Jeep Wrangler review
The Jeep Wrangler is a rugged and capable off-roader, just don't ask too much of it on tarmac
The Jeep Wrangler is the US equivalent of the Land Rover Defender. Its looks hark back to the Willys Jeep from World War II, but the Wrangler was introduced as an all-new model in 2007. There’s talent to back up the rugged styling, as the four-wheel-drive machine’s off-road ability has to be tried to be believed. Whatever the terrain, the Wrangler will find grip, thanks to its permanent four-wheel drive and low-ratio box. But just like the Defender, the Wrangler’s off-road prowess comes at the expense of comfort and refinement on the road – you’d have to be a diehard fan if you were going to drive one on a daily basis, as the bouncy suspension, slow steering and short gearing make for hard work. Interior space isn’t great, either, although the hard-wearing plastics can take a beating and still look good - they're easy to hose down. The Wrangler is offered in Sahara and Overland spec and in two or four-door body styles, with a hard top or optional canvas roof. If you want something extra, Jeep offers a special order service, where you can personalise the Wrangler to your own tastes, including the choice of a petrol manual V6.
Our choice: Jeep Wrangler 2.8 CRD Sahara 4dr auto
Engines, performance and drive
We wouldn’t recommend the Wrangler as a daily driver unless you live in the wilderness. Performance on-road is agricultural – the steering is low geared, so you’ll find yourself flailing at the wheel if you’re parking in a tight spot, while the stiff suspension sends all manner of bumps and thumps into the cabin. Add to that a 2.8-litre diesel that quickly runs out of puff and a five-speed auto box, and there’s not much to recommend about the Wrangler. If you want a manual, you can only get it with the thirsty 3.6-litre V6 if you go through Jeep’s special order service. Head off-road, and it’s transformed. Diff locks and a low-ratio box help the Wrangler tackle just about any kind of terrain, while the short overhangs front and rear mean steep slopes are no problem. And the 2.8-litre diesel has plenty of low-down power to haul you out of the deepest ruts.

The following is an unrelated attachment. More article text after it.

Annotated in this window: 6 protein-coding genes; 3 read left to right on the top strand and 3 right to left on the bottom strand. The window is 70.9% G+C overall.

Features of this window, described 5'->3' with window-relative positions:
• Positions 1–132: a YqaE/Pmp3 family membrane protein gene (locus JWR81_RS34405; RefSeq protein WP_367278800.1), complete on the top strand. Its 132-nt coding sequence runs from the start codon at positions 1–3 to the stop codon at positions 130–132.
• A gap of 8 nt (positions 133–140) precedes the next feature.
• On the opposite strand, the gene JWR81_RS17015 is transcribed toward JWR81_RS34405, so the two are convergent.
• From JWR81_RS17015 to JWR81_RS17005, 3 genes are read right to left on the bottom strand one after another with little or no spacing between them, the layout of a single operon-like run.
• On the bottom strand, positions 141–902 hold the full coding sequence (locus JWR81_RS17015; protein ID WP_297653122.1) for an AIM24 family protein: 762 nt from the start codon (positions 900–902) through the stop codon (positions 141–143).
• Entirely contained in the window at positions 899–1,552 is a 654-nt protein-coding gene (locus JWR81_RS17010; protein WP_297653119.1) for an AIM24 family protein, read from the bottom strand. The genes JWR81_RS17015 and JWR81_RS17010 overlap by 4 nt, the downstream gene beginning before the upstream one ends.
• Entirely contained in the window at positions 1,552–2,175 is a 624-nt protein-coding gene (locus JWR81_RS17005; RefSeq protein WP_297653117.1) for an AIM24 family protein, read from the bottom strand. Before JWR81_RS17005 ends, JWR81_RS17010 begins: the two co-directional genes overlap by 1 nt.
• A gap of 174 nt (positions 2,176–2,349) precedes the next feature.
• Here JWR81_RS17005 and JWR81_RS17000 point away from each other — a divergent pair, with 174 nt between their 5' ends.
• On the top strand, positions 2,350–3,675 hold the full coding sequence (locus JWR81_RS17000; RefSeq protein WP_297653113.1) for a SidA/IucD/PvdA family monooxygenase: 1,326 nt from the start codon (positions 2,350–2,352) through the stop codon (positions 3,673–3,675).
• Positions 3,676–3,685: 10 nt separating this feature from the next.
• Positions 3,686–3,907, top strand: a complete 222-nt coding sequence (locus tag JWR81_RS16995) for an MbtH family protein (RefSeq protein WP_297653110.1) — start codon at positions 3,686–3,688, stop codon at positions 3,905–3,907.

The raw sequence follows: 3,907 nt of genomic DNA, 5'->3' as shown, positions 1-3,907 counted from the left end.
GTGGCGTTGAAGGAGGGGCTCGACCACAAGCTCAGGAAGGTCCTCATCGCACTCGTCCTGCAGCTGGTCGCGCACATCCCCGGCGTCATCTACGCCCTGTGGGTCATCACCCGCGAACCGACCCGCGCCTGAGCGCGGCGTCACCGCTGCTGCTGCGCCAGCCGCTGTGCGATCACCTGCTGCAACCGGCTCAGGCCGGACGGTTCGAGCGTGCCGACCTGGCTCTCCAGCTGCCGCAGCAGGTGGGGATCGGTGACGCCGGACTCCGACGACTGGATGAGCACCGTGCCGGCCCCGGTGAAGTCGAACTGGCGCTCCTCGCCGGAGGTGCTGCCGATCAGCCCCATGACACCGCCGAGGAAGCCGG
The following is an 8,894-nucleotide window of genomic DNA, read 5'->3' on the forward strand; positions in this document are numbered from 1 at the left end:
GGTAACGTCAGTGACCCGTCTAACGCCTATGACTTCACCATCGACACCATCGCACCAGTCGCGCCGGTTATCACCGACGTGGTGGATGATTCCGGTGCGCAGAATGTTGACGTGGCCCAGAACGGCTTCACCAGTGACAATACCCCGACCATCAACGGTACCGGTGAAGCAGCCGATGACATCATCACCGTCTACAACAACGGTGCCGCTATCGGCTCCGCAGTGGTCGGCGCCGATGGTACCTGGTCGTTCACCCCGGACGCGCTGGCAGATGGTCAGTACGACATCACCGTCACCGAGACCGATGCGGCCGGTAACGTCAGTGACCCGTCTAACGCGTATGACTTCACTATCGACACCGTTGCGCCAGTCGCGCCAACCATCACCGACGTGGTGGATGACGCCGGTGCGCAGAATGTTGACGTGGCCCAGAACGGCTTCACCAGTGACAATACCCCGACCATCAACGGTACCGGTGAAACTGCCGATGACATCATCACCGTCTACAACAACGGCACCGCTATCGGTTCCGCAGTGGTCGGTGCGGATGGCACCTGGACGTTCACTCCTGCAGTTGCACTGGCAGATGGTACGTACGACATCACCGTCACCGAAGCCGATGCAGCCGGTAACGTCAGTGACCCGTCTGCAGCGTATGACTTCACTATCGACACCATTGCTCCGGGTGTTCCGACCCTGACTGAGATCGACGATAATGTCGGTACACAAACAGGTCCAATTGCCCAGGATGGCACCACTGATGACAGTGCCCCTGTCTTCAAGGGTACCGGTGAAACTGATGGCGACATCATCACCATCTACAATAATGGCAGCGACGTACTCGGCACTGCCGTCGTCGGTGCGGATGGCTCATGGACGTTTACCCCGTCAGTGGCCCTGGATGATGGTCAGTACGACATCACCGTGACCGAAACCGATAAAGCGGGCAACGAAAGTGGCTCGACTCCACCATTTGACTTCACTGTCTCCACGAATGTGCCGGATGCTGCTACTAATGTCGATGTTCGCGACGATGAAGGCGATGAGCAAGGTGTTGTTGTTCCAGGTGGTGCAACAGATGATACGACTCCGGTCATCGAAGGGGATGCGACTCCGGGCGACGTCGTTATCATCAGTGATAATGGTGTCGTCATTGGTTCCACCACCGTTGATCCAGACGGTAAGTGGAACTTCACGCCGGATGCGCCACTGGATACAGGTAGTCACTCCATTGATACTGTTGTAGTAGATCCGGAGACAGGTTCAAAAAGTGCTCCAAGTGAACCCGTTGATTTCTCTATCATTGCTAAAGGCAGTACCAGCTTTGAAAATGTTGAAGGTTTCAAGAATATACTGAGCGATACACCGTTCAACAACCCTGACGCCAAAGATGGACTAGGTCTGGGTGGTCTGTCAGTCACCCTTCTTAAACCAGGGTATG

MPG, CO2 and running costs
Brick-like aerodynamics, permanent four-wheel-drive and an auto gearbox mean the Wrangler isn’t great for economy (around 35mpg, depending on model) or emissions (just under 220g/km). However, its main rival, the Land Rover Defender is even worse. There are four models in the range, and prices are around £2,000 less than a similarly equipped Defender, but the Jeep will lose more money because it doesn’t quite have the desirability of the British 4x4.
Interior, design and technology
The rugged looks of the Jeep Wrangler are directly inspired by the Willys Jeep of World War II. There’s Jeep’s trademark seven-bar vertical grille, round headlights, exposed door hinges and separate wheelarches front and rear, and it looks a bit more modern than a Land Rover Defender. There are two and four-door bodystyles, with the latter having a wheelbase that’s 523mm longer, which boosts cabin space. What’s more, you can fold the windscreen and remove the roof and doors for an open-air driving experience. Inside there’s an upright dashboard, lots of chunky detailing and easy-clean plastics, but you wouldn’t call it comfortable.
Practicality, comfort and boot space
The four-door Jeep Wrangler is a big car – at 4,751mm long, it’s nearly as long as a Land Rover Discovery 4, but while that car’s a seven-seater, the Wrangler barely has room for five. The front seats are cramped, the rears aren’t much better, and the boot is only 498 litres, when the Disco 4 in five-seat guise has 1,192 litres. Access to the boot is via a side-hinged door, so you need to leave a decent gap behind if you want to get in there. Having said that, the Land Rover Defender is even more cramped, and it doesn’t have a separate boot.
Reliability and Safety
You’d expect a no-nonsense 4x4 to be pretty reliable, and the Jeep Wrangler has a solid reputation. Years of development in the harshest conditions have contributed to that. However, the Wrangler could do with more safety kit: it only has two airbags for the driver and passenger, and while electronic stability control is standard, the Wrangler does without clever kit such as hill descent control or hill hold.